Key information: Dogon Country
- Trek along old paths and up and down rough stone stairs between the cliff-top villages of this fascinating region.
- Enjoy the spectacular views from the impressive Bandiagara escarpment.
- Experience the mystical Dogon culture with its animist beliefs, and wonder at the unique structures of the Dogon villages.
- This country is relatively undeveloped, with lack of medical supplies a huge problem. Throughout your stay, take malaria tablets - make sure you bring these with you, as, sadly, they are impossible to obtain once there.
- IMPORTANT: THIS AREA IS UNSTABLE and is from time to time dangerous to visit (this was the case in 2019). Check the current position.
- Walkopedia rating89
- Natural interest14
- Human interest14
- Negative points0
- Total rating89
- Length: 4-5 Days
- Level of Difficulty: Strenuous
IMPORTANT: THIS AREA IS UNSTABLE and is from time to time dangerous to visit (this was the case in 2019). Check the current position.
The area of Mali inhabited by the Dogon people lies near the city of Bandiagara, and the Bandiagara escarpment, a fantastic, natural cliff (and a Unesco World Heritage Site), runs for 150km through its heart.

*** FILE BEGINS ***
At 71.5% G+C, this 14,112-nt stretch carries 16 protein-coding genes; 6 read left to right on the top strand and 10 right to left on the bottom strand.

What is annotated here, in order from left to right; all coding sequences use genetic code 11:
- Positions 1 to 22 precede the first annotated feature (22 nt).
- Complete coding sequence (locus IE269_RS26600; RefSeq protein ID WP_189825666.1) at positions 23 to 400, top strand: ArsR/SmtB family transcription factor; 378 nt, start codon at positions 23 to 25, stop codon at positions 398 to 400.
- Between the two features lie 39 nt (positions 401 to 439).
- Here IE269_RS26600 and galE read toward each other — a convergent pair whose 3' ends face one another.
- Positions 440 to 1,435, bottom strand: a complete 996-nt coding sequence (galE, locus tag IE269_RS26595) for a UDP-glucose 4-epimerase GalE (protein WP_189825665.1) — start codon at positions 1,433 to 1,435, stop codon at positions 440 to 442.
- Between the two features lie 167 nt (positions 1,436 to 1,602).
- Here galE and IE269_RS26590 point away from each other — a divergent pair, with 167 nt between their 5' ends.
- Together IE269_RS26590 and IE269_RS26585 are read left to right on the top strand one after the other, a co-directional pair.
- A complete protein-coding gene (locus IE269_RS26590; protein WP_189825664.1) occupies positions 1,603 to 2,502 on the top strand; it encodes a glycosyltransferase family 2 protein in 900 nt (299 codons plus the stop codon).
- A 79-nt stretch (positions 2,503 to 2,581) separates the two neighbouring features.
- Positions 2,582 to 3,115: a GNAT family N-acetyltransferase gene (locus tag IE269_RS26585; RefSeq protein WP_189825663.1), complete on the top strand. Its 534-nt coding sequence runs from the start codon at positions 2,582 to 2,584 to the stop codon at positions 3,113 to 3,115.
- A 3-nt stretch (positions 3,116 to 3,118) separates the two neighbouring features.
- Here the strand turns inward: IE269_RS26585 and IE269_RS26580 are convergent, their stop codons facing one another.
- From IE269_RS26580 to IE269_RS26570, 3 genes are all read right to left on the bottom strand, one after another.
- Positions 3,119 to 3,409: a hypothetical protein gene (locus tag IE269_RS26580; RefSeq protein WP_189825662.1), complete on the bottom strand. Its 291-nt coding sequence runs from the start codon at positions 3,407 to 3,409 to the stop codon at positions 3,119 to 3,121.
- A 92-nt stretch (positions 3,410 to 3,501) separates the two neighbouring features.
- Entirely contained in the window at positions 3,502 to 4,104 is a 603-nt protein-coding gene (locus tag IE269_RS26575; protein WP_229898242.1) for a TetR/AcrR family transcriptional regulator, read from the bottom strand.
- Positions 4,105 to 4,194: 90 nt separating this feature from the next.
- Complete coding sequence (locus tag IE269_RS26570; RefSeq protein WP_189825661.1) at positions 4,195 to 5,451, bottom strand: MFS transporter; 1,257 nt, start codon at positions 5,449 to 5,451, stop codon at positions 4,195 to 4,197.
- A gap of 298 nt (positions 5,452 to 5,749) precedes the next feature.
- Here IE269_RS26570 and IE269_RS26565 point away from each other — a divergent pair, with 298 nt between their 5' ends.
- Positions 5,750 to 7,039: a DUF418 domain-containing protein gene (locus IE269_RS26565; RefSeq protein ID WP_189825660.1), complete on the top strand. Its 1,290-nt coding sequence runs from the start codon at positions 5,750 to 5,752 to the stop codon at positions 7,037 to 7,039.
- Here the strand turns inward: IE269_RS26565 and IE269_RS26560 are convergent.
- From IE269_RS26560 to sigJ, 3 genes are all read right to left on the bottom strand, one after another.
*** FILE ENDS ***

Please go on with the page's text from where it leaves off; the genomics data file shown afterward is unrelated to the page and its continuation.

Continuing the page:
Living in an arid area surrounded on one side by sandy plains and on the other by the Bandiagara highlands, the Dogon people have a fascinating way of life, which until the end of colonialism had succeeded in being one of the best preserved native cultures. The last century has, however, brought the richness of the mythological, historical, religious and artistic heritage of the area to the attention of the public, and with this recognition comes inevitable change.
It is still possible to see small buildings perched precariously high up on the edge of cliffs, built for the tiny Tellem people, who occupied the escarpment before the Dogons arrived in the fourteenth and fifteenth centuries, eventually nudging them over the border into Burkina Faso. Since then, the Dogon people have practiced their complex and intriguing religion and customs in the area, and seeing the enthralling traditional villages and the way their society operates is an amazing experience.
The animist beliefs they hold are original and absorbing. It is recommended that you get a good guide for the trekking, and they can regale you with tales of the ancestors and how they affect the customs of the villagers.
The landscape is dominated by the inhabitants, their striking architecture an important feature of the scenery, and entirely specific to the area. The granaries of a village show those in the know how important the village is, and how many women live there - each woman has her own, in which she keeps her belongings. Unlike many cultures, the women are economically independent here, and keep the money they earn. Trekking paths follow the dirt tracks and stone staircases that they have used for centuries.